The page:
Based on more than 3,000 face-to-face interviews with randomly-selected adults across the UK between March and August 2010, the survey also revealed that less than one-in-10 (9 per cent) correctly identified the maximum adult daily intake of salt was 6g.
More positively, the survey found that most respondents rated a variety of factors as important for a healthy lifestyle: 99% said eating fruit and vegetables was very or fairly important. 94% said that eating less salt was important and 92% said that limiting foods high in saturated fat was important.
Andrew Wadge, FSA chief scientist, said: “Food and You was designed to help us understand what influences people’s behaviour in relation to food and to chart whether people follow government advice. Subsequent waves will enable us to assess food behaviour changes over time, which will be extremely useful to the Agency as we think about the areas of our work that we need to prioritise.”
The next Food and You survey will take place in 2012.
Meanwhile, the survey also revealed that most respondents claimed to follow recommended practices in relation to cleaning, cross-contamination, chilling and cooking food.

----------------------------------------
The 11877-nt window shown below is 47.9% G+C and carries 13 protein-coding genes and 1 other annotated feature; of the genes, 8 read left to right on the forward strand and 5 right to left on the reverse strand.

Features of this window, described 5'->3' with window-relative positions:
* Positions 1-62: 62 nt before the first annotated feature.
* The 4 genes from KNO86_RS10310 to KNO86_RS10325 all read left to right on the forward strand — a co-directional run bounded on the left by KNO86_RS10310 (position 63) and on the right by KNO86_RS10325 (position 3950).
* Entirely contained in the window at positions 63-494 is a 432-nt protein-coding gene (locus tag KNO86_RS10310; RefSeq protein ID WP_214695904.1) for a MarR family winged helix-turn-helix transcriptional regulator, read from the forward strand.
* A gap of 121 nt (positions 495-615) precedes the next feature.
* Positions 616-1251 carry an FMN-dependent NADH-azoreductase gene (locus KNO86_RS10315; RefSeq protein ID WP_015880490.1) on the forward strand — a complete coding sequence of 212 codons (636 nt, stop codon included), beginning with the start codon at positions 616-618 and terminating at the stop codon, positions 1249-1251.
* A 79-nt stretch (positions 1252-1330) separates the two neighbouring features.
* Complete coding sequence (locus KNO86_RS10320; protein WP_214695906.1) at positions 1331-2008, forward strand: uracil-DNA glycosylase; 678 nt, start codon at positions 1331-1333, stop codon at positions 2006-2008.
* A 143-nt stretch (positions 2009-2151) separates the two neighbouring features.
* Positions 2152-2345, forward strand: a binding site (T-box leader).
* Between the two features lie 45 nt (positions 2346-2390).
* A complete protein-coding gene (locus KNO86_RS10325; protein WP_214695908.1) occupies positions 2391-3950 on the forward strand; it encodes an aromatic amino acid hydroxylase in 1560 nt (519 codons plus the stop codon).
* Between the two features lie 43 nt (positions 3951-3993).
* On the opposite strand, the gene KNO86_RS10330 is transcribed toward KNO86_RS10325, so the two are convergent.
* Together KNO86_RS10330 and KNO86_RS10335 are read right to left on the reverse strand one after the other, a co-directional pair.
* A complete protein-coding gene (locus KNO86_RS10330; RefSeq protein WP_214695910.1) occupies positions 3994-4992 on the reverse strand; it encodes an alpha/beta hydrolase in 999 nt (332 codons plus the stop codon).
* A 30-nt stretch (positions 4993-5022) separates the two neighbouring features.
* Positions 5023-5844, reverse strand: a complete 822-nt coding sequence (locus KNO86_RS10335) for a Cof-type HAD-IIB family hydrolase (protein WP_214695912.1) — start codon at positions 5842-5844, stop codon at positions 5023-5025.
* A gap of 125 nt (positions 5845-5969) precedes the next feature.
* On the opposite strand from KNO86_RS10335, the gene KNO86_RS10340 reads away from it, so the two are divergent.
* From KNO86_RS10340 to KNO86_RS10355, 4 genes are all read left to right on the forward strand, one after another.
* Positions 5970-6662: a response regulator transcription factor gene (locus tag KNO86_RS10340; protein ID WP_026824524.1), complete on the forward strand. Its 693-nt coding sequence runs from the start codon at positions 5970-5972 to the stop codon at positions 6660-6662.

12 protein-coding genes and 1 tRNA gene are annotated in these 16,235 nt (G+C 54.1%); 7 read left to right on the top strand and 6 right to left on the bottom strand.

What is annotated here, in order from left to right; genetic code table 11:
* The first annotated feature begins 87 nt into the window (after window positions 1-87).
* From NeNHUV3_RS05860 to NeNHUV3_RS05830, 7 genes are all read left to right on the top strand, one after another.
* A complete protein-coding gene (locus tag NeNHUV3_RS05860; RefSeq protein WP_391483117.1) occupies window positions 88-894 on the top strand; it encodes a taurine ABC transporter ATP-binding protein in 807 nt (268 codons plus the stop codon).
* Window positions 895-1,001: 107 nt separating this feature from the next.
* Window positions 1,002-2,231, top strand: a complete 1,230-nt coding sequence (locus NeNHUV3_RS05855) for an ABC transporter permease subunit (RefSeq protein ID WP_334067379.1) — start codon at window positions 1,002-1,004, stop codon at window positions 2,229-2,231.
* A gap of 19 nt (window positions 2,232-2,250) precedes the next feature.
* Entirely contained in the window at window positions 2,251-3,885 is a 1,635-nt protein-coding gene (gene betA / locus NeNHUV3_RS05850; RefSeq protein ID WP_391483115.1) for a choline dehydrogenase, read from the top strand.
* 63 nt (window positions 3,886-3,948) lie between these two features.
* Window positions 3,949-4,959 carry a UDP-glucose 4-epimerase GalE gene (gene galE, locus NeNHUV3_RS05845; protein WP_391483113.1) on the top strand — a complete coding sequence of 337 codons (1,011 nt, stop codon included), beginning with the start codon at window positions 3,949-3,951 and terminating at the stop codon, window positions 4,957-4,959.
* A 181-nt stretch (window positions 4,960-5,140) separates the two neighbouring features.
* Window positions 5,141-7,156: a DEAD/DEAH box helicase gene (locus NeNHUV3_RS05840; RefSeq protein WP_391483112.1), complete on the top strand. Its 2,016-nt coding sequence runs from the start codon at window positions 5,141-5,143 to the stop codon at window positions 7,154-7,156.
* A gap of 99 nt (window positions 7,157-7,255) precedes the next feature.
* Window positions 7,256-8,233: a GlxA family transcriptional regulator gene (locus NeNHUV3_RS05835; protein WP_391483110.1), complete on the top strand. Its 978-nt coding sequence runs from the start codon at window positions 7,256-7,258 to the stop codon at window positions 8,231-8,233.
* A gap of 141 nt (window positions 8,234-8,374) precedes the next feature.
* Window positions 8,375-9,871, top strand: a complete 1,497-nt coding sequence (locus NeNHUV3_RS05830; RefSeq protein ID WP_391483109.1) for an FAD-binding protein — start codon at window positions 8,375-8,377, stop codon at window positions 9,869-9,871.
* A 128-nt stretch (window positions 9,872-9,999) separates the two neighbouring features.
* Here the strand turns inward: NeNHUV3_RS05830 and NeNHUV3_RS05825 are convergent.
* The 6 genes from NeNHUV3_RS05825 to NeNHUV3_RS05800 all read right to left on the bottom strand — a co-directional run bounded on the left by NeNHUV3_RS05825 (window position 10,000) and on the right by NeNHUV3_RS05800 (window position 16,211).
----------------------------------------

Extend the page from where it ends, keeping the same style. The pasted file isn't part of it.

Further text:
For example, 84% of respondents claimed that they always wash their hands before preparing food.
But despite FSA advice not to wash raw meat and poultry, 41% said that they always washed raw meat and poultry while 42% wash raw fish and seafood.
Only 46% of people were able to correctly identify the temperature of a fridge as ranging between 0 and 5°C.
Uncertainty also surrounded the best way to judge whether food was safe to eat. 72 per cent of respondents said they often used smell while 56 per cent said they used visual appraisal to judge if food was safe to eat.
The recommended method of checking the use-by date was identified by only a quarter of people.
The survey was carried out by research agency TNS-BMRB, the Policy Studies Institute (PSI) and the University of Westminster carried out the first wave of Food and You on behalf of the Agency.
Respondents’ judgments about the types and proportions of foods needed for a healthy balanced diet were based on the FSA’s eatwell plate - a pictorial representation of a healthy balanced diet.
It was commissioned in 2009, before the responsibility for nutrition policy moved from the FSA to the Department of Health in England and to the Assembly Government in Wales.
No one from the Department of Health, which now carries responsibility for the report, was able to comment on the survey.